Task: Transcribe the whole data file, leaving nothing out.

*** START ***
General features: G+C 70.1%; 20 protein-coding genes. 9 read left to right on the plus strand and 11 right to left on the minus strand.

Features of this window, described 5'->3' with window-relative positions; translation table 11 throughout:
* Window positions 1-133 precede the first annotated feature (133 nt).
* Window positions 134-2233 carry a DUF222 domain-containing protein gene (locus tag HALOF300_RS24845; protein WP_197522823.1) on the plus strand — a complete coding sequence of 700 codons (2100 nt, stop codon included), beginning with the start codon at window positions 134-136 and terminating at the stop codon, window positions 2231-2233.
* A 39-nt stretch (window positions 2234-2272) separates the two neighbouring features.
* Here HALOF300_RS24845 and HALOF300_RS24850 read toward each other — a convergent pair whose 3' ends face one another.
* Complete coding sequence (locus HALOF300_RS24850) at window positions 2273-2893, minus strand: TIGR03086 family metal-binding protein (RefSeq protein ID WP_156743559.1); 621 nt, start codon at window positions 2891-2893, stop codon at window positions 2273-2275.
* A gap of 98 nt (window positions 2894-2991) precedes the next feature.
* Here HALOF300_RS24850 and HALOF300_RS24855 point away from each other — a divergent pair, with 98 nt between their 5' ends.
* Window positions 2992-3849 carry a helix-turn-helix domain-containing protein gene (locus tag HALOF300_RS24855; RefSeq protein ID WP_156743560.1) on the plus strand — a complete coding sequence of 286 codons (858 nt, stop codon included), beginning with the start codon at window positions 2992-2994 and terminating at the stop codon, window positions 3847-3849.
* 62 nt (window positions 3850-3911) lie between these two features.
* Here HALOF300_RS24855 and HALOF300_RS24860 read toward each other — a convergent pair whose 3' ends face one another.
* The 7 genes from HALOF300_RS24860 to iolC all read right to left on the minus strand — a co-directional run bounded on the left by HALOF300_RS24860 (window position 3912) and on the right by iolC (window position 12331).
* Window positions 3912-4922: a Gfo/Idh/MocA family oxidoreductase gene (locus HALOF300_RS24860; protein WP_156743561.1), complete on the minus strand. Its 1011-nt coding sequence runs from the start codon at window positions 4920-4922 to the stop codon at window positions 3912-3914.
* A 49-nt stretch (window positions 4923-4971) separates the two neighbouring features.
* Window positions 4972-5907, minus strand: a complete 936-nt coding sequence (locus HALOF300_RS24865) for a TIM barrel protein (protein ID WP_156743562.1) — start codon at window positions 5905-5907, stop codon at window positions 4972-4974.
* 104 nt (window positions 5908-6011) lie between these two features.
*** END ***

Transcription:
General features: G+C 70.1%; 20 protein-coding genes. 9 read left to right on the plus strand and 11 right to left on the minus strand.

Features of this window, described 5'->3' with window-relative positions; translation table 11 throughout:
* Window positions 1-133 precede the first annotated feature (133 nt).
* Window positions 134-2233 carry a DUF222 domain-containing protein gene (locus tag HALOF300_RS24845; protein WP_197522823.1) on the plus strand — a complete coding sequence of 700 codons (2100 nt, stop codon included), beginning with the start codon at window positions 134-136 and terminating at the stop codon, window positions 2231-2233.
* A 39-nt stretch (window positions 2234-2272) separates the two neighbouring features.
* Here HALOF300_RS24845 and HALOF300_RS24850 read toward each other — a convergent pair whose 3' ends face one another.
* Complete coding sequence (locus HALOF300_RS24850) at window positions 2273-2893, minus strand: TIGR03086 family metal-binding protein (RefSeq protein ID WP_156743559.1); 621 nt, start codon at window positions 2891-2893, stop codon at window positions 2273-2275.
* A gap of 98 nt (window positions 2894-2991) precedes the next feature.
* Here HALOF300_RS24850 and HALOF300_RS24855 point away from each other — a divergent pair, with 98 nt between their 5' ends.
* Window positions 2992-3849 carry a helix-turn-helix domain-containing protein gene (locus tag HALOF300_RS24855; RefSeq protein ID WP_156743560.1) on the plus strand — a complete coding sequence of 286 codons (858 nt, stop codon included), beginning with the start codon at window positions 2992-2994 and terminating at the stop codon, window positions 3847-3849.
* 62 nt (window positions 3850-3911) lie between these two features.
* Here HALOF300_RS24855 and HALOF300_RS24860 read toward each other — a convergent pair whose 3' ends face one another.
* The 7 genes from HALOF300_RS24860 to iolC all read right to left on the minus strand — a co-directional run bounded on the left by HALOF300_RS24860 (window position 3912) and on the right by iolC (window position 12331).
* Window positions 3912-4922: a Gfo/Idh/MocA family oxidoreductase gene (locus HALOF300_RS24860; protein WP_156743561.1), complete on the minus strand. Its 1011-nt coding sequence runs from the start codon at window positions 4920-4922 to the stop codon at window positions 3912-3914.
* A 49-nt stretch (window positions 4923-4971) separates the two neighbouring features.
* Window positions 4972-5907, minus strand: a complete 936-nt coding sequence (locus HALOF300_RS24865) for a TIM barrel protein (protein ID WP_156743562.1) — start codon at window positions 5905-5907, stop codon at window positions 4972-4974.
* 104 nt (window positions 5908-6011) lie between these two features.